On the bucolic grounds of the FBI’s campus in Clarksburg, W.V., stands an architectural marvel sometimes jokingly called the Taj Mahal. Inside is a repository of identity data, mostly fingerprints, on 110 million people – criminals, terrorists and suspected terrorists. It was here, eight years ago, that a heated internal debate took place on the subject of whether and how to share fingerprint records across federal agencies.
Collecting fingerprints in Afghanistan. Credit: U.S. Defense Dept.
Attending were representatives from the Departments of Defense and State and the recently created US-VISIT, an office of the Department of Homeland Security with a mission to use biometrics to keep terrorists from breezing through legal entry points, as they had before the Sept. 11, 2001 attacks.
US-VISIT came to Clarksburg with a demand: Share the fingerprint records of the Iraqis, Afghans and foreign fighters encountered by U.S. troops. Defense officials were reluctant to do that. The records were scattered among numerous databases, some of them highly classified, recalled a participant at the meeting. US-VISIT played its trump card: If there were an attack inside the U.S. and it turned out the Defense Department unwittingly possessed the attackers’ fingerprints, but hadn’t shared them, the Defense Department would be responsible. Voices were raised. Finally, the Army’s intelligence representative slammed his fist on the table. The records would be shared, but the process would turn out to be less than elegant and very incomplete.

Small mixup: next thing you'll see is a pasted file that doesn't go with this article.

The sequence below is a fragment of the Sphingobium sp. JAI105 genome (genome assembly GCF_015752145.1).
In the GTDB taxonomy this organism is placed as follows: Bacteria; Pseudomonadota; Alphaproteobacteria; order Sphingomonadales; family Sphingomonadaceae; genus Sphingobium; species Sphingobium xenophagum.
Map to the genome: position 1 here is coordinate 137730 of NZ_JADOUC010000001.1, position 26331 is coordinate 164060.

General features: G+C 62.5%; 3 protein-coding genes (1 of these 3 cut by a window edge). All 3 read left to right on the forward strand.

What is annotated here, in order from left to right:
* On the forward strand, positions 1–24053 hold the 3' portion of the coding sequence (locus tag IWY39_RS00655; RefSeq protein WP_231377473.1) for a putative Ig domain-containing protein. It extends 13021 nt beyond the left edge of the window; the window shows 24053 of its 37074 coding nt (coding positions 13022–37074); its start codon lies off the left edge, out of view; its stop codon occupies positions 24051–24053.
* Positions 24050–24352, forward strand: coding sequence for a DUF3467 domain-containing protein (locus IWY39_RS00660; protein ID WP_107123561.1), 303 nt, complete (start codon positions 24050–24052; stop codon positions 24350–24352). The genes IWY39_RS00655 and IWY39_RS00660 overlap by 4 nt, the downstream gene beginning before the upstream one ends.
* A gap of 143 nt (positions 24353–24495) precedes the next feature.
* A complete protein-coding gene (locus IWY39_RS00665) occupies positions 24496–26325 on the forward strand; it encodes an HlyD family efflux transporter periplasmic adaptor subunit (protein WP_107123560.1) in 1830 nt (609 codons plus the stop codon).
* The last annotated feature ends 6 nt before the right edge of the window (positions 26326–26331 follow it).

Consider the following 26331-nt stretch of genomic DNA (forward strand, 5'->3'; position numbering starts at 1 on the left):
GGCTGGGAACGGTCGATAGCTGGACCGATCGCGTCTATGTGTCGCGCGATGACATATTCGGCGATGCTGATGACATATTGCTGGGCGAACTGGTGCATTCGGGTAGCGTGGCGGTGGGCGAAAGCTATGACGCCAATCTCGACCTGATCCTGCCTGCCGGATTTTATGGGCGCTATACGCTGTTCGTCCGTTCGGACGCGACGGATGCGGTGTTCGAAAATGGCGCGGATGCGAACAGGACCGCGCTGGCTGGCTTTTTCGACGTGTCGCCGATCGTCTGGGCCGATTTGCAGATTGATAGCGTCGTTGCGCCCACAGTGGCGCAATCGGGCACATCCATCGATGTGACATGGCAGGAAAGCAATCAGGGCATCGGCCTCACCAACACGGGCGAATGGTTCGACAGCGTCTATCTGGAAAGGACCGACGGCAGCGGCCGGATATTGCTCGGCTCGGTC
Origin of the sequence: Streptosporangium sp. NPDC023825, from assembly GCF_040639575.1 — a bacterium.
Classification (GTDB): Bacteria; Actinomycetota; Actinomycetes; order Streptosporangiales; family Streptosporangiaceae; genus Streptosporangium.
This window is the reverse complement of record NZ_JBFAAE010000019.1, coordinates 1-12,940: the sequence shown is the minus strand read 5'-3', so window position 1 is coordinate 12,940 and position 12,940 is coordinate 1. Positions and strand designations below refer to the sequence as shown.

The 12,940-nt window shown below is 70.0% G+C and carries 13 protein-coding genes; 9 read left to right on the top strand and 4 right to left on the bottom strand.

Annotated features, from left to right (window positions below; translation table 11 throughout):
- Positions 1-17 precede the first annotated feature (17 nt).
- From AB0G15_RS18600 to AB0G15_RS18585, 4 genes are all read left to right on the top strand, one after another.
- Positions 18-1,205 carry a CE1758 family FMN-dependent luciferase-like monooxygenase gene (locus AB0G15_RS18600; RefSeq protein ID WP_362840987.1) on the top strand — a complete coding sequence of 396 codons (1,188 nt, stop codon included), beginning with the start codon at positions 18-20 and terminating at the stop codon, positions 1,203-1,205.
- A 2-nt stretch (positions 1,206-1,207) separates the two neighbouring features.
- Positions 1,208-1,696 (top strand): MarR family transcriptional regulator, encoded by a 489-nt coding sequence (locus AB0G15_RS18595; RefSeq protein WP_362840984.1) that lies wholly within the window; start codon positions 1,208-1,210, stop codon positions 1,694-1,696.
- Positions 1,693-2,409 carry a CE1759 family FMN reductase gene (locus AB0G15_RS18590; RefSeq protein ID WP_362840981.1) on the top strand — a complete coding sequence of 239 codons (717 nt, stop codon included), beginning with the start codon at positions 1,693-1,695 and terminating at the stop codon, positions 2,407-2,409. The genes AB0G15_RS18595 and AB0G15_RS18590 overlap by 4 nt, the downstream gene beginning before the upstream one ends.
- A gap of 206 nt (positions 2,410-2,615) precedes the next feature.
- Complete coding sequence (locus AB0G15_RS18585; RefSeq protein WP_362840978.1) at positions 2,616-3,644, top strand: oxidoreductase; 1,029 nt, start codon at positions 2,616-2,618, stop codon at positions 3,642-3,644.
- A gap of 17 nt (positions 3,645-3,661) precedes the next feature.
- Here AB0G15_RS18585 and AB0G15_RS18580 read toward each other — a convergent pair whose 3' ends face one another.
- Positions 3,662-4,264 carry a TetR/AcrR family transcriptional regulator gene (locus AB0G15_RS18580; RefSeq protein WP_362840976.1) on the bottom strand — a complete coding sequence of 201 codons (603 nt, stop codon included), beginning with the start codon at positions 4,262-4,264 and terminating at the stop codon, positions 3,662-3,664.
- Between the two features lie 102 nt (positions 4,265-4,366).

The meeting was nevertheless significant because it set a precedent for sharing the troves of prints and names gathered by U.S. troops. Some of the prints came from detainees, but more often they were gathered through incentives or coercion – civilians had to submit to fingerprinting to re-enter Fallujah, Iraq, after the coalition offensive there, for example.
Flash forward, and not much has changed about the sharing process. It's gone from handing off data tapes to manually uploading records via file transfer protocol. The system is kluged together with stop gaps to prevent the wrong people from getting visas or walking through customs. The Clarksburg meeting wasn't the victory it seemed, but since November a group of underdogs at US-VISIT has been pushing to unlock millions of military fingerprint records by establishing an automated connection with the military’s repository.
It won’t be easy. US-VISIT’s parent agency, the Department of Homeland Security, hasn’t embraced the plan, and there's sequestration to deal with. On top of that, even after the Clarksburg meeting, the military continued collecting millions of records in a format incompatible with US-VISIT’s fingerprint repository.